Sadly for Americans, that vision, like ours under Mandela, is taking some big knocks today. So, coming back to SA (Pty) Ltd, what is the mission that can focus the brains, win the hearts and become a huge step forward towards our vision of a rainbow nation? It has to be World Cup 2010. It meets all criteria for a “breakthrough” project that puts you on a learning curve. When you launch a business, you drive for breakthrough with a superior product, technology, or service that has big potential.
The curve in the exhibit below shows that a firm will not be economically productive during the start-up phase because of Murphy ’s Law: “If anything can go wrong, it will.” Those are the “Snafus” (situation normal — another f ***-up).
SA has reached the biggest Snafu of all — the fallback stage. We have been chasing numbers — not the vision of a rainbow nation.
Learning is hard work. It consumes energy, resources and time and always takes longer than you think it will.
However, viewed in the right way, the inevitable setbacks become stepping stones to success.
Once you reach a level of competence, the business is viable and can pay its bills. You have the platform to step onto the experience curve. Now you can make many, purposeful moves that tap into the hidden potential.
You standardise ways of doing things but keep improving them. You build teams; train people; develop, redesign and entrench new systems and procedures that take wasteful practices out of the system.
When people do the work together and share knowledge instead of competing with each other, productivity climbs and costs per unit plummet. You make lots of money and generate cash. Your company becomes a cashcompounding machine.
However, what the curve tells us is that you cannot simply switch people from competing with each other to co-operating and collaborating productively. It takes time and focused effort, although you can speed it up. That is where the “breakthrough” project comes in.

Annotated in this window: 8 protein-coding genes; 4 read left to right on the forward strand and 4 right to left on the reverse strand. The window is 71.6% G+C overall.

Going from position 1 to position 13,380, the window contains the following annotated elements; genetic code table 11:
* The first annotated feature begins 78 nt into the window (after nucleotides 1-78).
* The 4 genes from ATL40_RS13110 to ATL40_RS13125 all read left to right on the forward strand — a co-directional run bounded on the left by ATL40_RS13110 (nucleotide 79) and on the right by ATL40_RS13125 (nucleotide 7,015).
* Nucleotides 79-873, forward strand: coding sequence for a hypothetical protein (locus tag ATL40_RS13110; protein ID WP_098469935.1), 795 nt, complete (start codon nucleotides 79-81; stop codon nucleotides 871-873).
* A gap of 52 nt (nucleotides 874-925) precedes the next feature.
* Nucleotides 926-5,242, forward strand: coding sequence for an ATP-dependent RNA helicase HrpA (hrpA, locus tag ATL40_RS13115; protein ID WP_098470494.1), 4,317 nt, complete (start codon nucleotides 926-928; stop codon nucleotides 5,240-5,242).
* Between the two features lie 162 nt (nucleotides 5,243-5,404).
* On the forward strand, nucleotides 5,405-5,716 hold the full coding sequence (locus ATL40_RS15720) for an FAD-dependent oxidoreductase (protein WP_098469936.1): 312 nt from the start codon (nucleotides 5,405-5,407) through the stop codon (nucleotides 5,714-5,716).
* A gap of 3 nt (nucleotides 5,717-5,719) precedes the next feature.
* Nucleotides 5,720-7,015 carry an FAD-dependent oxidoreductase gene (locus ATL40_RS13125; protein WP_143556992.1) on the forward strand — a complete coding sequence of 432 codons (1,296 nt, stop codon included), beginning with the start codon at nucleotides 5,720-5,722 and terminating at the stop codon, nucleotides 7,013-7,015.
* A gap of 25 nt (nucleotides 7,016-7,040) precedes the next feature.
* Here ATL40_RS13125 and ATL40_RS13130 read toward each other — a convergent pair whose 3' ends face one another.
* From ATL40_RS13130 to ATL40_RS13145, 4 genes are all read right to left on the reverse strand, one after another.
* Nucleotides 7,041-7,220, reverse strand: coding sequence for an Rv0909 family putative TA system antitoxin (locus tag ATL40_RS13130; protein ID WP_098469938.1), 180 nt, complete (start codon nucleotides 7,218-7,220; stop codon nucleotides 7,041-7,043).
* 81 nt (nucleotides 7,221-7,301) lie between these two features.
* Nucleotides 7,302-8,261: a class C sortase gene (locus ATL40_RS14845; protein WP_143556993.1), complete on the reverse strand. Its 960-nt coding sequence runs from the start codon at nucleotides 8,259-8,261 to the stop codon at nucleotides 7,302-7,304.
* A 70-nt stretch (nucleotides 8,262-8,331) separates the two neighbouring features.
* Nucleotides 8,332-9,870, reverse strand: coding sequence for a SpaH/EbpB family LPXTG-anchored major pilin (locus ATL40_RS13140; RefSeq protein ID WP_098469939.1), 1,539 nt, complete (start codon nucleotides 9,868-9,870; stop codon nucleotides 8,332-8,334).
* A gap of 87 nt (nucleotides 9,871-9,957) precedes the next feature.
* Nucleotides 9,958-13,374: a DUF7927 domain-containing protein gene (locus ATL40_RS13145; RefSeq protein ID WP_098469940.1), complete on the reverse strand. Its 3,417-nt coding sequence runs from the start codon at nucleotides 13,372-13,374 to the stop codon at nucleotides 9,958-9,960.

It demands change. This is unlike capital projects or annual performance goals, which do not change the way people do the work together. A breakthrough project does. However, you have to make an ego-free admission first and it is what our fallback is telling us: “The way we do things now does not work.”
There is a critically important presupposition behind this admission. It is the belief that no one reaches full potential. If you are very capable, and lucky, you will be above average but you get so far then stall.
Left to find your own way, you level off way below what you could achieve. A lack of awareness, challenge, criticism and testing stunts personal growth. This is true without exception. It applies to all organisations and leaders — for CEOs and their boards and for the president and his cabinet of ministers. No leader can afford to surround himself with “yes” men or to kill criticism from the public and media. It results in disaster as we see happening on our northeastern border —another threat to SA (Pty) Ltd.
Executive growth is evolutionary. It takes time and does not happen in a classroom. No successful executive ever attributes his or her success to a course or qualification. It is always some particular experience. However, you can accelerate it in a welldesigned situation.
To design it, use the conditions that drive people to tackle crises successfully. The factors that typify an emergency do not exist in the daily life of most organisations. Typically, people are frenetically busy doing exhausting work that adds little or no value.
A lot of the time, they are simply playing politics and pursuing their own agendas. They tackle false crises, not genuine ones. When you share stories about the genuine ones — fires, floods, strikes, and other “must-do” situations —they reveal two profound truths.
The first is that people quickly rise to the challenge. They do it without conferences, planning workshops, orders from above, consulting advice, motivational training or team building. Moreover, they do it with no additional resources.